Shirley Temple Black, the moppet who defined child stars and confections-based military crafts, died Monday in her Woodside, CA home. She was 85.
In the mid-to-late 30s, Temple was a box office sensation, bringing much-needed levity to the Great Depression through tap dancing and ringlets. By the age of 12, she'd started in over 40 films, many of them with such on-the-nose titles as "Dimples" and "Curly Top." But as the Depression wound down, America came to no longer need the gaiety of an adorable living doll. Temple was starting to grow up, and she soon learned the lesson of so many child stars to come: that it's pretty tough to get your image to grow at the same rate as your limbs. After making some largely-forgotten films as a teenager, she left acting at 22.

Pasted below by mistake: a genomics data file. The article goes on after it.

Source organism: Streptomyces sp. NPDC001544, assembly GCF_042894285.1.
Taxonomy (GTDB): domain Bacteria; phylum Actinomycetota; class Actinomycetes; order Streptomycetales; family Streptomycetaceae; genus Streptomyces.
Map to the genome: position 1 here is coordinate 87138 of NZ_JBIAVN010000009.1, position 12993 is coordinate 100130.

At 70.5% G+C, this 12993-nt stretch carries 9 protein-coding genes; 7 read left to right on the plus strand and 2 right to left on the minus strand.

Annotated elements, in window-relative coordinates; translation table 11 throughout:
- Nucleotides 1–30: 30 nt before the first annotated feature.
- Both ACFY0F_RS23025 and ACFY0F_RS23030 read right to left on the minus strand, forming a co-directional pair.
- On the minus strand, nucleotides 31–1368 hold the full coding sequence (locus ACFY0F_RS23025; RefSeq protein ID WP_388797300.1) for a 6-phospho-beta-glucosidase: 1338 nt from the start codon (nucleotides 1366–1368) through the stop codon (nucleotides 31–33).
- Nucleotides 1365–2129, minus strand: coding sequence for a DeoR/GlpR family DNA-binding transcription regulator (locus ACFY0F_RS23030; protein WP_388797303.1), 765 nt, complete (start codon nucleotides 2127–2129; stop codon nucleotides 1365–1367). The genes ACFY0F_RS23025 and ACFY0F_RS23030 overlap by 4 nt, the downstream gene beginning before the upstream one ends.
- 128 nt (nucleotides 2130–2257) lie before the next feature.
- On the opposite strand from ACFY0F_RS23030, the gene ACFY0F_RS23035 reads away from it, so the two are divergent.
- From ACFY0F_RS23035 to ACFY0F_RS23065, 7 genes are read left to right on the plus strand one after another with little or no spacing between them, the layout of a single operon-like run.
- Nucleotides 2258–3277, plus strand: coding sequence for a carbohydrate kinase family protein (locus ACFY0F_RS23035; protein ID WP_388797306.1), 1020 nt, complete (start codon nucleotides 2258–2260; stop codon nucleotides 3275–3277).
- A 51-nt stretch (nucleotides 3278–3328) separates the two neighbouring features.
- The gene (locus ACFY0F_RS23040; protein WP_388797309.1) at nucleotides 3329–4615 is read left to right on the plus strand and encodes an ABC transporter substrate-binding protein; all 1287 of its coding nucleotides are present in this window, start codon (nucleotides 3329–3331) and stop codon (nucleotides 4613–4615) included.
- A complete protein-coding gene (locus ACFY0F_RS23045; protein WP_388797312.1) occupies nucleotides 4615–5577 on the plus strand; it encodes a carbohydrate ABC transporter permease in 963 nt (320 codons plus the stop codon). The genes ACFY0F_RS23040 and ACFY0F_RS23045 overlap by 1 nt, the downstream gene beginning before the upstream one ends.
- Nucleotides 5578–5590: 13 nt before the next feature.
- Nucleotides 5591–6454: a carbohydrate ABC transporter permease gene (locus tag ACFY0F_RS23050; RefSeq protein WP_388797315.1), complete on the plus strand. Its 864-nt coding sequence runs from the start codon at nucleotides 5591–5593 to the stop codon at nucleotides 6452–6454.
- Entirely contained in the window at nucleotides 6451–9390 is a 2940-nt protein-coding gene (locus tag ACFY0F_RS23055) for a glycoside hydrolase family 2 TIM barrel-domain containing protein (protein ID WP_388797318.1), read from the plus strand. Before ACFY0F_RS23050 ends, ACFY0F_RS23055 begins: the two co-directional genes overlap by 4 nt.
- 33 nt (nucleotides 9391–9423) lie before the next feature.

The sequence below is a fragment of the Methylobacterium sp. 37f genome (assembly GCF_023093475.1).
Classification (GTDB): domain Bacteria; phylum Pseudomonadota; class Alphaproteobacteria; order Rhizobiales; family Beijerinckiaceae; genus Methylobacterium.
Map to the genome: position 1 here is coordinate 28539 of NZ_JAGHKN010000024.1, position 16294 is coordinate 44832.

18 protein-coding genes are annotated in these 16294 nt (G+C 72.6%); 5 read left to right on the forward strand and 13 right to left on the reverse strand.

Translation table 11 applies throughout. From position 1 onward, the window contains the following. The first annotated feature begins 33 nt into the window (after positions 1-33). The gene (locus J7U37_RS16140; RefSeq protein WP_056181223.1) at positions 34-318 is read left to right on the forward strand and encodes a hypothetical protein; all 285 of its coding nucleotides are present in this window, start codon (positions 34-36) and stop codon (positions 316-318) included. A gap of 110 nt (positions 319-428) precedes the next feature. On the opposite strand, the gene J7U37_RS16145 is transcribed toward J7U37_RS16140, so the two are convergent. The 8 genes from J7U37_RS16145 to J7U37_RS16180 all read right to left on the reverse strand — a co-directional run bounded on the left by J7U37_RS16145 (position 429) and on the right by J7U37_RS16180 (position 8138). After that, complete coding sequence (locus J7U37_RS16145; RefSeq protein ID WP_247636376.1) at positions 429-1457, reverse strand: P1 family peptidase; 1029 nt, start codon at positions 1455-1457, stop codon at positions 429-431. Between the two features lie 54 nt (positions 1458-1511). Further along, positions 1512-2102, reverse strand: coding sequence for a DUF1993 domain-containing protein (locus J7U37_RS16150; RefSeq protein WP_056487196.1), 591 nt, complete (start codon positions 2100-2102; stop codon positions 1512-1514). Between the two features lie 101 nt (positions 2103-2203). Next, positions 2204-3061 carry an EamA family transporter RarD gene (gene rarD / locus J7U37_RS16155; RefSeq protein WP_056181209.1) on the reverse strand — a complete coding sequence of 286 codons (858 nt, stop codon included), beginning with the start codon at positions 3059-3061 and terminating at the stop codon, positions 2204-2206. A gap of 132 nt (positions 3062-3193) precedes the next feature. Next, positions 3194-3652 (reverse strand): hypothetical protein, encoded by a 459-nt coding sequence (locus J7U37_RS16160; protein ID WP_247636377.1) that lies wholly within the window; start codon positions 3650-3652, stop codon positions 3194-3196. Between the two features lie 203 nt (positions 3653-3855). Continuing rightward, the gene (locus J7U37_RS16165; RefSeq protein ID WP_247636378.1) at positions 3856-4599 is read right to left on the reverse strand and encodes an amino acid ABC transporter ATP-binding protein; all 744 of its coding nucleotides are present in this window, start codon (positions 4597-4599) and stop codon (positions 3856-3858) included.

But Temple did not then spiral into drugs, petty crimes, and fits of bizarre insanity, which we now know to be a pretty solid accomplishment. In one of her rare second acts to not include a song-and-dance number, Temple got into politics. She became a Republican fundraiser and went onto become United States ambassadors to two different countries under two presidents.
Back in 1972, before Angelina Jolie was even born, Temple was a rare case of someone brave enough to speak publicly about a mastectomy. After losing her left breast to cancer, she spoke up in the hopes of increasing home checks and preventing other women from going undiagnosed.
As reprinted by The New York Times, a statement from her family read, "We salute her for a life of remarkable achievements as an actor, as a diplomat, and most importantly as our beloved mother, grandmother, great-grandmother and adored wife for fifty-five years of the late and much missed Charles Alden Black."